against those who obtain forcible possession of lands, &c. it enacts, that mayors, &c. of cities, towns, and boroughs, having franchise, shall have in such cities, &c. like power to remove such entries, and in other articles aforesaid, rising within the same, as the justices of peace and sheriffs in counties. (i) And it is then provided, This statute “ that they which keep their possessions with force in any lands does not ex
or tenements, whereof they or their ancestors, or they whose who maintain “ estates they have in such lands and tenements, have continued possession af“their possessions in the same by three years or more, be not ter peaceable “ endamaged by force of this statute.” (k) This proviso is further enforced by a statute, 31 Eliz. c. ll. 31 Eliz
. c. 11. which enacts, “That no restitution, upon any indictment of for- No restitution
to be made if “ cible entry, or holding with force, be made to any person or
the party inpersons,
if the person or persons so indicted hath had the occu- dicted hath pation, or hath been in quiet possession by the space of three been three “whole years together next before the day of such indictment so years in quiet “ found; and his, her, or their estate or estates therein not ended and his estate “ or determined, which the party indicted shall and may allege not ended. “ for stay of restitution, and restitution to stay until that be tried, “ if the other will deny or traverse the same: and if the same al- Costs.
legation be tried against the same person or persons so indicted, “ then the same person or persons so indicted to pay such costs “ and damages to the other party as shall be assessed by the judges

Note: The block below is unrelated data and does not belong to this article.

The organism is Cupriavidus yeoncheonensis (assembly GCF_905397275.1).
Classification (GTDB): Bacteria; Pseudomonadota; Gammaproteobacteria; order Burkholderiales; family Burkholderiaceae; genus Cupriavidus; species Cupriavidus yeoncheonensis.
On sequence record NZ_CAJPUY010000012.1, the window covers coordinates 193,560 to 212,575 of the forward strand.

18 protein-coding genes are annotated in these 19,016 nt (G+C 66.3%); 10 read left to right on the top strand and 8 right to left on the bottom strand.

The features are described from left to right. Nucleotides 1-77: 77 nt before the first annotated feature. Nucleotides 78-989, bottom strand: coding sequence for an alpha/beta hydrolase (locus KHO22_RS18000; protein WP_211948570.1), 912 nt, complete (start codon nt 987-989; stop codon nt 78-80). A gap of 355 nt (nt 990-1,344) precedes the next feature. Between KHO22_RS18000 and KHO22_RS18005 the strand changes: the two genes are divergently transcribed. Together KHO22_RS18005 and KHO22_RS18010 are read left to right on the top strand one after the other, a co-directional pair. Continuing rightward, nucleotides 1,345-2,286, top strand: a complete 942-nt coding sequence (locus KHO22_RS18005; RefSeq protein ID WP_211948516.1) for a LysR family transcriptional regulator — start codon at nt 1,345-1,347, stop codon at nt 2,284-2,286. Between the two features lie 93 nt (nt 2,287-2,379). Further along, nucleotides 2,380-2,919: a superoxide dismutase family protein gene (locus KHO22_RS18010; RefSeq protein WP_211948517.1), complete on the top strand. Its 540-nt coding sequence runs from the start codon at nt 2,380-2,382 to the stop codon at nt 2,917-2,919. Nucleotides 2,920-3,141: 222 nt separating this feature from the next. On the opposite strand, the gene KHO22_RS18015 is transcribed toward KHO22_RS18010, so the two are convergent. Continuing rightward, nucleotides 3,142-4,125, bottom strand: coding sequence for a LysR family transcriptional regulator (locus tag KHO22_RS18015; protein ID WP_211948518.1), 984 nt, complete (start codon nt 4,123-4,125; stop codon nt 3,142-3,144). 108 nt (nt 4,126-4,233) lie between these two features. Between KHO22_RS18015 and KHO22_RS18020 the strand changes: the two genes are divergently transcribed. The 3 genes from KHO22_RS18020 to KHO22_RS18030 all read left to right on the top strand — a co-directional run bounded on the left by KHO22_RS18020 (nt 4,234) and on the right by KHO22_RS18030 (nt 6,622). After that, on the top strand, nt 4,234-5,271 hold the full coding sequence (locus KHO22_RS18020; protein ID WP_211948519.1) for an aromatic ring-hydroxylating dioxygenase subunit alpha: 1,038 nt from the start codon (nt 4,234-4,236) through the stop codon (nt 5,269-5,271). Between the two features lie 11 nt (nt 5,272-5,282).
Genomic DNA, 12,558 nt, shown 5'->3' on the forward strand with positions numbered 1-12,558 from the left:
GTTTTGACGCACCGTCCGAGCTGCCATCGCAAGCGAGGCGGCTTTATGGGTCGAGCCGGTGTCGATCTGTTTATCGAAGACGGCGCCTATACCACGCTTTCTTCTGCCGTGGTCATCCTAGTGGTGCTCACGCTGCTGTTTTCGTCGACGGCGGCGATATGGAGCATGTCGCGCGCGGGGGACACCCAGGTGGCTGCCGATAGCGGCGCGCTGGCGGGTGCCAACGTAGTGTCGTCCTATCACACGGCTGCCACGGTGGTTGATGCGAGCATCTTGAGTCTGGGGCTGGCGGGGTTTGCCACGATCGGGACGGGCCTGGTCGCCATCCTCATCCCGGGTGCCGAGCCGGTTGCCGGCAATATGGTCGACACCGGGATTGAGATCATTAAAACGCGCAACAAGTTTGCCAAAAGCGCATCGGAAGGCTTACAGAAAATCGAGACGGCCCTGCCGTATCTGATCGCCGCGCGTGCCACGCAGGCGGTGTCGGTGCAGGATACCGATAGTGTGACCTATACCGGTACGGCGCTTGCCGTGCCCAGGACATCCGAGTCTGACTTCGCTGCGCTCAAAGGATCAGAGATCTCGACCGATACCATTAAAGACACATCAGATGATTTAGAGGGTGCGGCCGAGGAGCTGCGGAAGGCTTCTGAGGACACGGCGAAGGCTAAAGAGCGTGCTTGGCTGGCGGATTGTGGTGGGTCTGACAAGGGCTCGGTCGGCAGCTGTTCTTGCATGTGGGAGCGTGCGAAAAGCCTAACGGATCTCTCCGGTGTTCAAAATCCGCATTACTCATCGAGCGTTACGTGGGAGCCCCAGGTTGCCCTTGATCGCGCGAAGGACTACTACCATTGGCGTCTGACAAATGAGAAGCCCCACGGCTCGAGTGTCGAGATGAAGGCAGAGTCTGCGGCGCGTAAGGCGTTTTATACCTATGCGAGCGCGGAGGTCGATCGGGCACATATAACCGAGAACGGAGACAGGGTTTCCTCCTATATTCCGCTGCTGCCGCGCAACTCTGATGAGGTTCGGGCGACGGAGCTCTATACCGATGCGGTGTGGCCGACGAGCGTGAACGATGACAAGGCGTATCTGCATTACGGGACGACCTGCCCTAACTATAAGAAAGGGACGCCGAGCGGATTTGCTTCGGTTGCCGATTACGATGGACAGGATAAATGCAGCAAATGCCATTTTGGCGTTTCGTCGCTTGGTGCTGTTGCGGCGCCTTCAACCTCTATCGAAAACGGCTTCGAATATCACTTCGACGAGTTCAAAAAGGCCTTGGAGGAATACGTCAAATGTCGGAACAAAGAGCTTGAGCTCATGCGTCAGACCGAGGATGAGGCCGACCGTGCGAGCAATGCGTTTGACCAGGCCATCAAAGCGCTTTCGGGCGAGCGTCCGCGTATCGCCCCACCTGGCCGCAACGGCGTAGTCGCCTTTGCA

or justices before whom the same shall be tried; the same costs “ and damages to be recovered and levied as is usual for costs and “ damages contained in judgments upon other actions.”
In the construction of these statutes it has been holden, that if Doubt upon a lessee for years or a copyholder be ousted, and the lessor or the statutes lord disseised, and such ouster, as well as disseisin, be found in an
for years or indictment of forcible entry, the court may, in their discretion, copyholder award a restitution of the possession to such lessee or copyholder; pusted by the which was, by necessary consequence,
re-seisin of the freehold lessor or lord
could have also, whether the lessor or lord had desired or opposed it. But it restitution :was a great question, whether a lessee for years or a copyholder, being ousted by the lessor or lord, could have a restitution of their possession within the equity of 8 H. 6., the words of which are, that the justice “shall cause to re-seise the lands,” &c. and by which it seems to be implied that the party must be ousted of such an estate whereof he may be said to be seised, which must at least be a freehold. For the purpose of removing this doubt, it was removed by enacted by 21 Jac. 1. c. 15. that such judges or justices of the 21 Jac. 1. c. 15. peace as by reason of any act of Parliament then in force were authorized to give restitution to tenants of any estate of freehold of their lands, &c. entered upon by force, or withholden by force, shall have the like authority (upon indictment of such forcible entries or forcible withholdings) to give like restitution of possession to tenants for term of years, tenants by copy of court roll, guardians by knight's service, tenants by elegit, statute merchant and staple. It has been holden, that a tenant by the verge is not within this statute : but the propriety of this decision is doubted; as such person, having no other evidence of his title but by the